The truth is we don’t have reliable statistics on these issues for the Muslim community.
What we do have, are longitudinal studies on nations as a whole, and they show the opposite of what is being claimed.
That it is women who are more likely to be violent and abusive.
Assuming that these studies are a representative sample – the results apply to Muslims too.
The other big problem is that we men are raised to be stoic.
To take our lumps and not complain.
Being stoic is a good thing for a man to be, but not at the expense of our own mental and physical well-being.
Just like many non-Muslim women, Muslim women make false accusations of rape, violence, child abuse etc. against their husbands to get favorable divorce settlements.
Settlements that have no basis in our Shariah.
I am in touch with some of these men and I plan on writing an article about it in the near future.
No one is talking about these issues.
What should Muslim communities do to solve this problem? Is there a role mosques should be playing?
The first thing Muslim scholars and preachers (at the mosque and at the individual level) should focus on is teaching mainstream Islamic Creed (Aqidah.)
We have all these problems because Muslims are not religiously literate enough to distinguish ideas that are compatible with Islam from those that aren’t.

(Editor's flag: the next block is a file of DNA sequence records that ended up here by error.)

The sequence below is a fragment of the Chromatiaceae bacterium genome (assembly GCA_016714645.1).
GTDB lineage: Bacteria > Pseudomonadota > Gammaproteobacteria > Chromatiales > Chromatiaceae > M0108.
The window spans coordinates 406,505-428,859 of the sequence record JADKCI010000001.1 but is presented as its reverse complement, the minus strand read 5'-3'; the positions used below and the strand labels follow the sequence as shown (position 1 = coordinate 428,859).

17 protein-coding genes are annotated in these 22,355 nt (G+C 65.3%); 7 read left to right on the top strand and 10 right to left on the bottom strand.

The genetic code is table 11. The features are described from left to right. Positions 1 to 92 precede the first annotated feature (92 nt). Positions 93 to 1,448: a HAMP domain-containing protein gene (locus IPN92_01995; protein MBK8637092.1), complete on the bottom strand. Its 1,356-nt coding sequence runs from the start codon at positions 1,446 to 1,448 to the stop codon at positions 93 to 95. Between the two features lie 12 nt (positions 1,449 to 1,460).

If Muslims knew their Creed the way they ought to, people wouldn’t even need to refute Feminism and other anti-Islamic ideas.
The second is that Muslim scholars and preachers need to openly state and affirm Islamic teachings on gender roles and responsibilities.
E.g. the second part of an Eid khutbah is supposed to be for exhorting the women (because this is one of the few times all the women are out in a congregation) – I can’t remember the last time I heard a khateeb say as little as “O women, Fear Allah.”
A few scholars do make attempts, to their credit, but we don’t support them enough.
The third thing is that we need to start dealing with cold, hard facts.
We need reliable statistics from trustworthy Muslim sources – not statistics from sources that have a liberal or Feminist agenda – on issues that affect men and women (e.g. domestic violence.)